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Arlington City Council approves master agreement for PPP with Rangers to construct new US$1bn ballpark

Arlington City Council has unanimously approved a master agreement for a public-private partnership (PPP) with the Texas Rangers for the possible construction of a US$1bn retractable-roof stadium and supporting development in the Entertainment District at its May 24 meeting.

This agreement allows the City of Arlington to begin the steps required to hold an election this November that asks voters to extend existing funding mechanisms that would provide the public financing for construction of a new ballpark. The Texas Rangers’ 30-year lease on the City-owned Globe Life Park in Arlington is set to end in 2024. With the new master agreement, the Rangers’ partnership with Arlington would extend until January 1, 2054.

The design for the new ballpark will include a retractable roof for climate control and shelter for fans during the hot summer months, as well as a premiere baseball experience. The new park is expected to have similar design concepts featured in the construction of Globe Life Park.

While designs and costs have not been finalised, the cost of the new ballpark and related infrastructure is estimated at US$1bn. The master agreement for this PPP calls for a 50-50 split between the Texas Rangers and the City of Arlington.

Arlington Mayor W. Jeff Williams, said:

The Texas Rangers are a part of our fabric, a part of our DNA. The City Council and I have heard the message loud and clear: our citizens want the Texas Rangers to stay in Arlington. No doubt any city would want the Rangers. We want to be proactive and continue this 45-year relationship, which has been so successful for us, for the team and the North Texas region. This is where they belong and this deal keeps them here for generations to come.

Texas Rangers Co-Chairman, Ray Davis, issued the following statement after the Council unanimously approved the master agreement:

Tonight’s action by the City Council is an important step in the process in this public-private partnership to build a new ballpark for Arlington and all our fans. I want to thank and commend Mayor Jeff Williams and the Arlington city leaders for their vision in reaching out to us and helping put together and approving this historic agreement. The Rangers are excited about the possibility of calling Arlington home for many years to come, and we are committed to building a world-class facility which will provide the best possible experience for our fans. We look forward to working with Mayor Williams, the City leaders, and the citizens of Arlington over the next several months to insure that this dream becomes a reality.

The master agreement caps Arlington’s proposed bond-funded contribution for the ballpark and outlines the City’s requirements and expectations for the project to move forward.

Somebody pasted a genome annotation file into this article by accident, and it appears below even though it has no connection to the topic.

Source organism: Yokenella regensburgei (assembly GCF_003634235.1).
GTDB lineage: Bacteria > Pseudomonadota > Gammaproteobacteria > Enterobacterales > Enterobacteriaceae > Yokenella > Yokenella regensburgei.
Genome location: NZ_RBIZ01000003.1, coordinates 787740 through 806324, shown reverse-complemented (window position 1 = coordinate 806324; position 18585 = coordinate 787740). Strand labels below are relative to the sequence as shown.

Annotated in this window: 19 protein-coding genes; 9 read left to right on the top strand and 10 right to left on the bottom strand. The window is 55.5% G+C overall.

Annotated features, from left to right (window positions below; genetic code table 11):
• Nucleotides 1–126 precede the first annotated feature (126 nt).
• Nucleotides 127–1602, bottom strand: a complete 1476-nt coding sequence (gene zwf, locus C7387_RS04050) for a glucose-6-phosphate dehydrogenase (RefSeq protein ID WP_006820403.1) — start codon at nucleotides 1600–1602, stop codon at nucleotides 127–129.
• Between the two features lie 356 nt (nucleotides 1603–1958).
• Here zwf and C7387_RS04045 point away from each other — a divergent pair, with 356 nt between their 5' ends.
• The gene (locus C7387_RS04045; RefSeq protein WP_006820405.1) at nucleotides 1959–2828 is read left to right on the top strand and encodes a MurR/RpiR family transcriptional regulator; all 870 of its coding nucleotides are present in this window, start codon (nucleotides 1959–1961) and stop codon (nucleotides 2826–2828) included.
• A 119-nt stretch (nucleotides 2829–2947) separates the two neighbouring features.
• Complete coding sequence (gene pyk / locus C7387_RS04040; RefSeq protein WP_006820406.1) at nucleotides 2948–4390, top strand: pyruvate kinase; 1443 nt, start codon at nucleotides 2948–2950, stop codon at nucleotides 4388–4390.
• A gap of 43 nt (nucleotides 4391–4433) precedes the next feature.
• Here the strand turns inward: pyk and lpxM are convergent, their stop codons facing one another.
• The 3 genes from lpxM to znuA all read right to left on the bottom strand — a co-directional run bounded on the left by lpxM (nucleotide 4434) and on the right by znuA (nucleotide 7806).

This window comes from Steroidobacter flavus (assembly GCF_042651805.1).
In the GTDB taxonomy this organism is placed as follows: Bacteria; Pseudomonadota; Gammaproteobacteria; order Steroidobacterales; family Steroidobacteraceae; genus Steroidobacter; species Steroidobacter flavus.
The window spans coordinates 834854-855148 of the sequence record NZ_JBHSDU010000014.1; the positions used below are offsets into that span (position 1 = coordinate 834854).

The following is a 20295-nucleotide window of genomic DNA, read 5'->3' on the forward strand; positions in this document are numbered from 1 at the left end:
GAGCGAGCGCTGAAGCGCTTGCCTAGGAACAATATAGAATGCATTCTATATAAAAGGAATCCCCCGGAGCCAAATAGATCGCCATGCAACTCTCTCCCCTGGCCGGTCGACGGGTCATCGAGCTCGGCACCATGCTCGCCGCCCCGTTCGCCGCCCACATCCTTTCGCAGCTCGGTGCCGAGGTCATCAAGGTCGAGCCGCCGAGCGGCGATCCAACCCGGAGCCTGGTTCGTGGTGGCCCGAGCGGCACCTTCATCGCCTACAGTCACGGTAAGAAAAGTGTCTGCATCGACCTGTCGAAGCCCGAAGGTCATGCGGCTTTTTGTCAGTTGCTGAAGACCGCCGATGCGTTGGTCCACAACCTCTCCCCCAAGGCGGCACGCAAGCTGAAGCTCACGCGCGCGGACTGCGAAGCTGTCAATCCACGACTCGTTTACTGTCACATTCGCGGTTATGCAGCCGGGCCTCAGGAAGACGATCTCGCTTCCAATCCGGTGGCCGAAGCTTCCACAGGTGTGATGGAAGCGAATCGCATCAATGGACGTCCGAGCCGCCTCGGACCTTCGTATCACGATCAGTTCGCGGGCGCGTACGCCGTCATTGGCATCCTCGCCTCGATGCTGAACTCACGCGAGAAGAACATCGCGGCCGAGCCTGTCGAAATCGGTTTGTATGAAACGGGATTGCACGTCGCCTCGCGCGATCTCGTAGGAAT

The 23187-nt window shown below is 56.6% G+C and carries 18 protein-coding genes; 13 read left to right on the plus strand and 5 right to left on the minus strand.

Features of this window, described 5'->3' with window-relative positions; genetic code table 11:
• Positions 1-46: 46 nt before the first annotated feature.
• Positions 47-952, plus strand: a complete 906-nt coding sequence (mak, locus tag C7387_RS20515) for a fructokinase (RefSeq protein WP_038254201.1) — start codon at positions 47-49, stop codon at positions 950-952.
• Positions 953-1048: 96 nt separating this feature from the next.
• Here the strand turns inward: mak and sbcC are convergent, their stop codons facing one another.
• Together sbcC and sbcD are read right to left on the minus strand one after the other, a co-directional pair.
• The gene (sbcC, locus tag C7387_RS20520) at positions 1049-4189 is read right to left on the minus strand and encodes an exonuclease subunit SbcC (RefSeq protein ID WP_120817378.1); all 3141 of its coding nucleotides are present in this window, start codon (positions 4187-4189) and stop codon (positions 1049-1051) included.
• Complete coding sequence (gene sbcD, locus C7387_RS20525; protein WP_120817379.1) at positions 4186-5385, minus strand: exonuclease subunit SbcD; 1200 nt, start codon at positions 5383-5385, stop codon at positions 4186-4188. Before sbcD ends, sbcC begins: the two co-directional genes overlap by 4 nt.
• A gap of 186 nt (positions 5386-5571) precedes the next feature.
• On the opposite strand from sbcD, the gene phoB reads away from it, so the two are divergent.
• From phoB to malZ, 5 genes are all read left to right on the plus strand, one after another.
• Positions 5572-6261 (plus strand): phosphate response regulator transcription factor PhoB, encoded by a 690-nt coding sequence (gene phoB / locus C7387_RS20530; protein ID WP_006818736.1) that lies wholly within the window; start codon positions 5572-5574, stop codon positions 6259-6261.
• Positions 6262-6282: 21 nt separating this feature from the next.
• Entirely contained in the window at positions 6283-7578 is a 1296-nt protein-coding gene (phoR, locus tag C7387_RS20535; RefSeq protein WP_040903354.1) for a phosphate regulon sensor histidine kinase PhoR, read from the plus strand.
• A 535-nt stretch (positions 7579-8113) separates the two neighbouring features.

The City will now ask the Texas Office of the Comptroller to review the fiscal impact to the State before calling a November 8 election on the proposed methods of financing.

The Arlington Convention and Visitors Bureau commissioned an independent consulting group to provide an analysis of the economic impact of the Texas Rangers franchise on Arlington. HR&A Advisors found that the annual economic impact of the Rangers in a new ballpark would be US$74m for Arlington and US$133.5m for Tarrant County. According to HR&A’s analysis, the net present value of the Rangers continued presence between 2016-2054 with a new ballpark would be US$2.43bn for Arlington and US$4.35bn for Tarrant County.

The proposed new stadium will be built on what is currently a team parking lot, south of the existing ballpark, south of Randol Mill Road. The City and the Rangers are discussing the future of the 23-year-old Globe Life Park in Arlington, with options including office development, park space, parking and a possible extension to the Texas Live! project.

Arlington voters have previously supported stadium projects; with voters having approved a half-cent sales tax to help construct the Texas Rangers’ current home back in 1991. That sales tax went away after the City’s US$135m debt on the ballpark was paid off in 2001, a decade earlier than scheduled. Then again in 2004, voters approved a half-cent sales tax, a 5 percent car rental tax and a 2 percent hotel occupancy tax (venue taxes) to help publically finance the Dallas Cowboys’ US$1.2bn AT&T Stadium. The City’s stadium debt is scheduled to be paid off in 2028 but is projected to be paid off at a faster pace.

The City of Arlington will now set about putting in place the necessary steps to hold an election on November 8, 2016, and establish the possible funding mechanisms to help finance the new ballpark’s construction, while also paying off the AT&T Stadium debt.


Image: Texas Rangers’ current ‘home’, Globe Life Park. Courtesy: Texas Rangers.